The Effects of Global Interaction on Poverty in Developing Countries, 1991-2005

Jason Hall, Loretta Bass

Abstract


While previous studies have examined the impact of globalization on a myriad of welfare outcomes in developing countries, the effect of cross-national exchanges on extreme poverty remains unexplored. Poverty has declined substantially during this most recent wave of globalization, suggesting that cross-border relations may be partially responsible. We test this proposition by estimating the impact of foreign direct investment (FDI), trade openness, and the presence of international non-governmental organizations (INGOs) on poverty, measured at both the $1.25-a-day (extreme poverty) level, and the $2.50-a-day (moderate poverty) level, net of domestic conditions. Using a sample of 114 developing countries over five waves of data collected from 1991 to 2005, results from random effects models show that FDI exhibits a positive relationship with poverty at the $1.25 and $2.50 levels, while trade openness demonstrates a negative relationship with both extreme and moderate poverty. Once domestic conditions are controlled, INGO participation fails to demonstrate a significant effect on poverty at either level. Among domestic variables, economic growth and fertility rate affect poverty at the $1.25 level, while growth and domestic investment demonstrate an effect at the $2.50 level. These findings confirm that global interaction by poor countries influences poverty reduction within these countries, but in different directions.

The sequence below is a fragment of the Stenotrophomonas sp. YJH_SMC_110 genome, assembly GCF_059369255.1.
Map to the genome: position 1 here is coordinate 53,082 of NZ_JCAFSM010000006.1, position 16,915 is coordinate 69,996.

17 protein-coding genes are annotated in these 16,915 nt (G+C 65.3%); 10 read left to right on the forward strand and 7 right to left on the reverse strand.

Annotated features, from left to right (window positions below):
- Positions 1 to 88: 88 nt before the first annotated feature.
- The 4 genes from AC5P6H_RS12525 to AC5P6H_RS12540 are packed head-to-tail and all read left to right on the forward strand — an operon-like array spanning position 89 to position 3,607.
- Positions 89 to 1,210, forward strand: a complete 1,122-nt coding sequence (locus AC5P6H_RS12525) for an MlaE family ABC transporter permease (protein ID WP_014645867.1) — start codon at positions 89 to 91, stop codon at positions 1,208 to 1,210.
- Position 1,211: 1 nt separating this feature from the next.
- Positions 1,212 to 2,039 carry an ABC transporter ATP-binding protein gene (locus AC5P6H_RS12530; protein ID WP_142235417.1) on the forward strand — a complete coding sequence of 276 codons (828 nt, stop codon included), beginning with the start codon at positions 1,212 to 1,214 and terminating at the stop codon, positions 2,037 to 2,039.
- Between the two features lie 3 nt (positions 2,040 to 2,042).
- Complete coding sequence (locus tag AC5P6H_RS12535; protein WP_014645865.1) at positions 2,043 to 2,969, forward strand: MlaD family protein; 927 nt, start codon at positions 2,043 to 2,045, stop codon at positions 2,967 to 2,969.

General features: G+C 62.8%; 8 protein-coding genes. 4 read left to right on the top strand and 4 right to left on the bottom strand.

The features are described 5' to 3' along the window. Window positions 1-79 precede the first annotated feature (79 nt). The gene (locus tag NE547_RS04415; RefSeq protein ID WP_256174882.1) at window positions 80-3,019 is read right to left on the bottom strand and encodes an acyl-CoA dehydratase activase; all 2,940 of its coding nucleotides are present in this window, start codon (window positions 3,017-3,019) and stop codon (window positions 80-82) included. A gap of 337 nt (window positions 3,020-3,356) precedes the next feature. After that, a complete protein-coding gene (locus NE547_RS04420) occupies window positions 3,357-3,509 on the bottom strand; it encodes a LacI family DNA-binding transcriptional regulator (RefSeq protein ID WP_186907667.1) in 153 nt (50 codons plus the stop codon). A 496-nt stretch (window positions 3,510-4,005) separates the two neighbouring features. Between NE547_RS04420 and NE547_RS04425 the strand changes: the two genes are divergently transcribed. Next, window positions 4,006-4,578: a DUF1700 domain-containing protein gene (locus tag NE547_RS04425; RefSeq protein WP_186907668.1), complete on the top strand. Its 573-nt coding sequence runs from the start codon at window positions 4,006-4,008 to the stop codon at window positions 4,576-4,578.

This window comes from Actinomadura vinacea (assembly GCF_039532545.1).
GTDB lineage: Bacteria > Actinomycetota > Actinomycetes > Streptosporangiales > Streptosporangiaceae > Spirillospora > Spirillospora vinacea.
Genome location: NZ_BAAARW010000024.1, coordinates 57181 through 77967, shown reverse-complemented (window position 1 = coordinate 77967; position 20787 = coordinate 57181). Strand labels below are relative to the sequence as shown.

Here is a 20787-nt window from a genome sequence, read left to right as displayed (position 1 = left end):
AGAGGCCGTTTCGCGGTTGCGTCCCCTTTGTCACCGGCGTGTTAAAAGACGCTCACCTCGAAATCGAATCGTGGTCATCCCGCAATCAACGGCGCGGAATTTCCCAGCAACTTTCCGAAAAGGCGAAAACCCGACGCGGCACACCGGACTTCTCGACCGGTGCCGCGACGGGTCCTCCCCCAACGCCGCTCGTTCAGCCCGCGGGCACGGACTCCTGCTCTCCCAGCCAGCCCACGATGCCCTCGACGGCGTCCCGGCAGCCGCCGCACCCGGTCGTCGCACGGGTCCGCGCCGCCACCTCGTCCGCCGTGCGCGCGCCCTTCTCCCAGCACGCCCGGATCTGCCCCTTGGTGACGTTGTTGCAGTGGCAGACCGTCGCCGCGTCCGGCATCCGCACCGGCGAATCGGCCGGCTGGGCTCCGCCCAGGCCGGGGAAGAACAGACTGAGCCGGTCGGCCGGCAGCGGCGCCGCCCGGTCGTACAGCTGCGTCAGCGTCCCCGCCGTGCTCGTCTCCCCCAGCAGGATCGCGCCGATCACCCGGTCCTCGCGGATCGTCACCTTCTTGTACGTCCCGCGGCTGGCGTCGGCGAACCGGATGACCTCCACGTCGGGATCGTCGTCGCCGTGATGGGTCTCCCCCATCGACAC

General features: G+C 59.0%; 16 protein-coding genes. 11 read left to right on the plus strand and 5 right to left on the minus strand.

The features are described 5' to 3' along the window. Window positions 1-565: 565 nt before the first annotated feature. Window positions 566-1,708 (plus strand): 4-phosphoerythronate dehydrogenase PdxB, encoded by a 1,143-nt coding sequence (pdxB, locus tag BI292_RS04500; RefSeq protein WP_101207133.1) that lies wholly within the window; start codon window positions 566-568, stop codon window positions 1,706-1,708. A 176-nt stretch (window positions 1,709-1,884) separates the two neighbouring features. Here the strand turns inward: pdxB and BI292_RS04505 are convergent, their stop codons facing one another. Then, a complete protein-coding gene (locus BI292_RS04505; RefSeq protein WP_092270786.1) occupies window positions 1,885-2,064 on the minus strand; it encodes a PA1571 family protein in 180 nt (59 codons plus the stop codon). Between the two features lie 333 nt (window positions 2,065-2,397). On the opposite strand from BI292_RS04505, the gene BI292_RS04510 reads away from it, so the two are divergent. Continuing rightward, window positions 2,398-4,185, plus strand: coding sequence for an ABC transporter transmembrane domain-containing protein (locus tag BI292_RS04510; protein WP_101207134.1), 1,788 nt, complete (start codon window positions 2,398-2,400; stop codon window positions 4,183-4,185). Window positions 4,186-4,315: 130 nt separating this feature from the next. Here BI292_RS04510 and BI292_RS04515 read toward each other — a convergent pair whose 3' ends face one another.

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DOI: https://doi.org/10.5195/jwsr.2012.481

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Copyright (c) 2015 Jason Hall, Loretta Bass

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